Ford Transit Connect Wagon: A reimagined not-quite-minivan

The little brother: A reimagined not-quite-minivan

The Transit Connect Wagon has sliding rear doors, fold-down seats, a raked front windshield and a minivan-style rear liftgate.
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Editor's note: A photo of the Transit commercial van was mistakenly published with an earlier version of this story.

Call it a stealth minivan. Or don't call it a minivan at all.

"We're actually not calling it a minivan," says Minyang Jiang, Ford brand manager of the Transit, Transit Connect and E series. "The Wagon is an alternative to the traditional people mover. There are going to be minivan customers who love their minivan. The Transit Connect Wagon is for customers who don't really need the space of a full-sized minivan."

Whatever you call the Transit Connect Wagon, it sure looks like a minivan. It has sliding rear doors, fold-down seats, a raked front windshield and a minivan-style rear liftgate.

Ford hopes the Transit Connect Wagon will give shoppers a smaller, less expensive alternative to minivans such as the Honda Odyssey, Toyota Sienna and Chrysler's minivan siblings, the Chrysler Town & Country and the Dodge Grand Caravan.

Scott: High hopes for Wagon

Doug Scott, Ford truck marketing manager, says Ford is hoping to increase sales of the passenger version of the Transit Connect. Ford offers the vehicle, which is made in Valencia, Spain, in both people mover and cargo van versions. In the previous generation, the cargo van, which has no side windows, accounted for 80 percent of sales, Scott said.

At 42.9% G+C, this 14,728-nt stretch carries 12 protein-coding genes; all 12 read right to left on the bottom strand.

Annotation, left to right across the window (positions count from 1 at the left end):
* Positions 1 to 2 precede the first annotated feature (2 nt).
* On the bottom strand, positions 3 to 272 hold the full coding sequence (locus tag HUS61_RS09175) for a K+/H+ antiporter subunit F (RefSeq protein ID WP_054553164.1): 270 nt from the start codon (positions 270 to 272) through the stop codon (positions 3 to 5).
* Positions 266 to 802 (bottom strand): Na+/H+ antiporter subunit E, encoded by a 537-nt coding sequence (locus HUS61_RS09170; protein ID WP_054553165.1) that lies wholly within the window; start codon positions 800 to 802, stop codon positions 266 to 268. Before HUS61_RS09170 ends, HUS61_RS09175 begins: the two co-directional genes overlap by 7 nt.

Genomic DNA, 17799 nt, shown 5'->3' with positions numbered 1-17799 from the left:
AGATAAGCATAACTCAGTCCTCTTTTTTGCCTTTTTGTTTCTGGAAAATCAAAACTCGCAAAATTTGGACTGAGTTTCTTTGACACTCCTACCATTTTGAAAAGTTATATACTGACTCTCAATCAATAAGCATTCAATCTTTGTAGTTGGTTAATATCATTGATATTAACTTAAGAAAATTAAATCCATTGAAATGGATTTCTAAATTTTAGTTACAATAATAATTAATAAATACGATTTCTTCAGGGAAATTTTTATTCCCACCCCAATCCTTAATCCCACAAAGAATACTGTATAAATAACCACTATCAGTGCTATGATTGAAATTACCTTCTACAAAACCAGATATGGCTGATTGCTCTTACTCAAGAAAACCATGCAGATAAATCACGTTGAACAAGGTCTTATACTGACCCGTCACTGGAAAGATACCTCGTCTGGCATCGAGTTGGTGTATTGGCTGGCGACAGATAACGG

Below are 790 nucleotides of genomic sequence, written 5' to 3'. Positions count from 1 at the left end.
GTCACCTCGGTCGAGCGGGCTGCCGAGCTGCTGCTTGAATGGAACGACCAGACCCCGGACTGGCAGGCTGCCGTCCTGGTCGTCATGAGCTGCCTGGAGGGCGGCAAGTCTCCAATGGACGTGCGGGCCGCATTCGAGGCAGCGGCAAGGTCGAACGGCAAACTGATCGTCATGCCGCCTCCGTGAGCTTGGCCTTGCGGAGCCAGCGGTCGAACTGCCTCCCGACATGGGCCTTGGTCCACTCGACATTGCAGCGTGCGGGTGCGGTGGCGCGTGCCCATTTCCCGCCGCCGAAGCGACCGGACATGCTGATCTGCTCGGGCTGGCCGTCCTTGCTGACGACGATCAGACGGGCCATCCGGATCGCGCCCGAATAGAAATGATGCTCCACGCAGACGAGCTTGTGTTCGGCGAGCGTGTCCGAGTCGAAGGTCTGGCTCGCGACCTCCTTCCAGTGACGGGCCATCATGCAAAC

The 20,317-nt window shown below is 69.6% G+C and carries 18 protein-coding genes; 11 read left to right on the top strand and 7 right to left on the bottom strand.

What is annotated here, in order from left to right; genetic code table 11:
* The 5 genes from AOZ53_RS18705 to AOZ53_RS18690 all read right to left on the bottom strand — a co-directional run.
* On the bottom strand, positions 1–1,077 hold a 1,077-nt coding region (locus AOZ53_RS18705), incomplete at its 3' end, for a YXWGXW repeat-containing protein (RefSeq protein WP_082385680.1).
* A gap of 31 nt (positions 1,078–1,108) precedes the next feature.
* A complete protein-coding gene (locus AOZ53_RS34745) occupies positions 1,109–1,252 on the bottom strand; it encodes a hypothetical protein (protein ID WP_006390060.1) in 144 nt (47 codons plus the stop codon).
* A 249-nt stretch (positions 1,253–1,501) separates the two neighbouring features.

With the redesigned second-generation 2014 model, Scott expects a big shift in those percentages. He projects the Wagon will account for 60 percent of Transit Connect sales.

"We were able to get the unique needs of the U.S. customer" into the Wagon's design right from the start this time around, making the vehicle more appealing here, said Scott. The previous generation Transit Connect was designed in Europe for European customers and first imported into North America in 2010, about eight years into its product cycle.

The key vehicle is a new high-end, seven seat, long-wheelbase Titanium version that stickers for $34,320 including shipping.

Ford has not offered a minivan since the slow-selling Freestar went away after 2007.

The Transit Connect Wagon will be offered in long- and short-wheelbase versions. The short wheelbase has five seats and the long wheelbase seven. The Transit Connect is front-wheel drive.

The majority of the Wagon sales -- about 60 percent -- will be to commercial fleets such as taxis and airport shuttles, says Scott.

Both the Transit Connect Wagon and Transit Connect Van are offered with a base 2.5-liter four-cylinder engine. For $795, customers can get a 1.6-liter EcoBoost engine.

Compared with a mainstream minivan such as the Honda Odyssey, the Transit Connect long-wheelbase Wagon is narrower (72.2 inches, compared with 79.2), lighter (3,979 pounds, compared with 4,581) and smaller on the inside (19.8 cubic feet behind the third row, compared with 38.4), reflecting its European origins.

Prices for the Transit Connect Wagon start at $22,995, including shipping, for a short-wheelbase XL version.

You can reach Bradford Wernle at bwernle@crain.com.


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